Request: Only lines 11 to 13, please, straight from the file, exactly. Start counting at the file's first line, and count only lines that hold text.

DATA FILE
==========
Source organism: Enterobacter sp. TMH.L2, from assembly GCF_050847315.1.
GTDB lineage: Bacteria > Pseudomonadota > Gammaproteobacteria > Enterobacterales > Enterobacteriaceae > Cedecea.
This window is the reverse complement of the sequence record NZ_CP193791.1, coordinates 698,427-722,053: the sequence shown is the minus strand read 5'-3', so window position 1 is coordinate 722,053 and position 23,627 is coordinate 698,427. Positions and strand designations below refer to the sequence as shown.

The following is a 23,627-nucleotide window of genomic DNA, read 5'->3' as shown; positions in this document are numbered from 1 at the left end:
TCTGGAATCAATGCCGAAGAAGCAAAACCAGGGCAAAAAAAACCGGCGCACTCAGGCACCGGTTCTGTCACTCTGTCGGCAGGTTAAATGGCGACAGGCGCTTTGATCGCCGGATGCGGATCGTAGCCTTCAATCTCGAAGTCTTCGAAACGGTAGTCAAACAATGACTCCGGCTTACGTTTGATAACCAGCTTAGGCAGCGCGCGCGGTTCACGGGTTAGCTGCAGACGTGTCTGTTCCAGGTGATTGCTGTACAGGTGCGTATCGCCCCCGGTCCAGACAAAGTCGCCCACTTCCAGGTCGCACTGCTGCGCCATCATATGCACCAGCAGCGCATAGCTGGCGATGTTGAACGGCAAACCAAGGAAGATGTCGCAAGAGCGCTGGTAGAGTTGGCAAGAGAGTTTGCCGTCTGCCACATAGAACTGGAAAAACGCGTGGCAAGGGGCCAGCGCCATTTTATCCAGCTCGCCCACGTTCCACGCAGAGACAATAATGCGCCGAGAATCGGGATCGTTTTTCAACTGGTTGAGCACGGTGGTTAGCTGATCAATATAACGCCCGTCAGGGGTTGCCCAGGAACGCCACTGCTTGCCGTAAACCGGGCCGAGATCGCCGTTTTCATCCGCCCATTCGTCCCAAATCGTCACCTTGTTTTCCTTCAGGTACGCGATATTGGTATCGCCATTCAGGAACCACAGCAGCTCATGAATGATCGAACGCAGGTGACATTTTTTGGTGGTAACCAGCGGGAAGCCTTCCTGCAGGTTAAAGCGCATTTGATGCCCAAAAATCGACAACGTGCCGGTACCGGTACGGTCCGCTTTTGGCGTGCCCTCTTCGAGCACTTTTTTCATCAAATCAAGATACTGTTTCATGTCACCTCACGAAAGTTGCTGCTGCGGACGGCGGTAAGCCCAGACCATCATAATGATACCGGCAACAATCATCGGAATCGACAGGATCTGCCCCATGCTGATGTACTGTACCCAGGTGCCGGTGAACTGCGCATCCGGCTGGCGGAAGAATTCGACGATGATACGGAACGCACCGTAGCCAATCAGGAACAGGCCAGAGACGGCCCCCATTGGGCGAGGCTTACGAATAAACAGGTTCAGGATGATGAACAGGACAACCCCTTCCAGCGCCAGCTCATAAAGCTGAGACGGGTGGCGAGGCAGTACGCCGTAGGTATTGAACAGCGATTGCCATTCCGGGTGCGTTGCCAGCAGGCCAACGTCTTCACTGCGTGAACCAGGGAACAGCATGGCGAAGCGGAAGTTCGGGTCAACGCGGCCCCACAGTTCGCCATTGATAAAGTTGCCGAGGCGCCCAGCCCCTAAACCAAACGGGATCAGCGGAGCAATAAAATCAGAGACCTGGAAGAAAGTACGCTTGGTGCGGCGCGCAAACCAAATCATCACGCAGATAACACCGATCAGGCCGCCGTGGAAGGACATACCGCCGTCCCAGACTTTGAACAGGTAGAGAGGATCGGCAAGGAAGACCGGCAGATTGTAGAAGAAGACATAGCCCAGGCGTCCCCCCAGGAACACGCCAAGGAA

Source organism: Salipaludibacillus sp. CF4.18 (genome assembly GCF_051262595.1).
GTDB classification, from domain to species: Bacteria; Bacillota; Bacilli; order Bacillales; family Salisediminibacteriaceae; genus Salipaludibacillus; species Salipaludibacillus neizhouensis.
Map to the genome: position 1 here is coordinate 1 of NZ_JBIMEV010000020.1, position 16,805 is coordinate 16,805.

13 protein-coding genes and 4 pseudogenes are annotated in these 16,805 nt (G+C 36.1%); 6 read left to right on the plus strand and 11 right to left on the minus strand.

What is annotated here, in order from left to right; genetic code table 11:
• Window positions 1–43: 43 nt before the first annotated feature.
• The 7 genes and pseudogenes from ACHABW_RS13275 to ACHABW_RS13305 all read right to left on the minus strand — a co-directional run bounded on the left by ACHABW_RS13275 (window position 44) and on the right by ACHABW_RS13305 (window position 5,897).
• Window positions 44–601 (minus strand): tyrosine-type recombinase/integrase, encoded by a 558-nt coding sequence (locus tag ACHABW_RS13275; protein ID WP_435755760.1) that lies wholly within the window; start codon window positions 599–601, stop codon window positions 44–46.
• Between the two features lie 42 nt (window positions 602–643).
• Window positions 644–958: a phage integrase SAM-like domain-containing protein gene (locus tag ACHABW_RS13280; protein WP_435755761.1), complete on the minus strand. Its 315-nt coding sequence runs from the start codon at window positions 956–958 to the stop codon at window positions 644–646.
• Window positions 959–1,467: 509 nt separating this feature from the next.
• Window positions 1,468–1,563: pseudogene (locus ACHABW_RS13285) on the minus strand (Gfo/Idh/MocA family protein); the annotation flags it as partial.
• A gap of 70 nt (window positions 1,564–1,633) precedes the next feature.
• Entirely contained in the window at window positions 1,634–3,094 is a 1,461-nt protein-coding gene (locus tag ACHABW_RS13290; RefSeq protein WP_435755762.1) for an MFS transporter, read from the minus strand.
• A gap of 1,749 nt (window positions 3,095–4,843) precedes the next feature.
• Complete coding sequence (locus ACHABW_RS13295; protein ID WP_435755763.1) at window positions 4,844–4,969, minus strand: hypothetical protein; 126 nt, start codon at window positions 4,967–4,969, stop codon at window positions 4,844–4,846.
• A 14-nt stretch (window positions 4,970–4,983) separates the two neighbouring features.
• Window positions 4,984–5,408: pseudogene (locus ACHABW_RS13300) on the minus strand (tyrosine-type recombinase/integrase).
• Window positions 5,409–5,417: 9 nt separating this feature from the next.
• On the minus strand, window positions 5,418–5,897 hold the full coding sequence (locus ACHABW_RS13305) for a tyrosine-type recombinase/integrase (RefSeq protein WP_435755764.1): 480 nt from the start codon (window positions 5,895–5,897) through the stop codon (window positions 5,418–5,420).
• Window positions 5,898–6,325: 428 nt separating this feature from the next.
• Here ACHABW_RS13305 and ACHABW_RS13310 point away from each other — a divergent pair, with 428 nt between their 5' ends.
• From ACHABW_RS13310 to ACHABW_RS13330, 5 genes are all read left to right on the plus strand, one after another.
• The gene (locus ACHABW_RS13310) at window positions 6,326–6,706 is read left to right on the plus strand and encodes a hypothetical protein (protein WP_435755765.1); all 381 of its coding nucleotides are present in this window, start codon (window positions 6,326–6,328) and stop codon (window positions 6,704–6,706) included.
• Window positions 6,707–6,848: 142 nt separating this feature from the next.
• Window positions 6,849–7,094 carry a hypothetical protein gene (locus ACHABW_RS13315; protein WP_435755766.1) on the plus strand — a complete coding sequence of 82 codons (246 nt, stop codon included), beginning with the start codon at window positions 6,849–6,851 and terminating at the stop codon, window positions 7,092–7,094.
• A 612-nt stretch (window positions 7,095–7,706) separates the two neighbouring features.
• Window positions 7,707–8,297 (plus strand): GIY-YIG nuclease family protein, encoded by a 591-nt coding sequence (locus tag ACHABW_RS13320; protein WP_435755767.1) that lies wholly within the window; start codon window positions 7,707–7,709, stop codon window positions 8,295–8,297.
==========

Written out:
• Window positions 1–43: 43 nt before the first annotated feature.
• The 7 genes and pseudogenes from ACHABW_RS13275 to ACHABW_RS13305 all read right to left on the minus strand — a co-directional run bounded on the left by ACHABW_RS13275 (window position 44) and on the right by ACHABW_RS13305 (window position 5,897).
• Window positions 44–601 (minus strand): tyrosine-type recombinase/integrase, encoded by a 558-nt coding sequence (locus tag ACHABW_RS13275; protein ID WP_435755760.1) that lies wholly within the window; start codon window positions 599–601, stop codon window positions 44–46.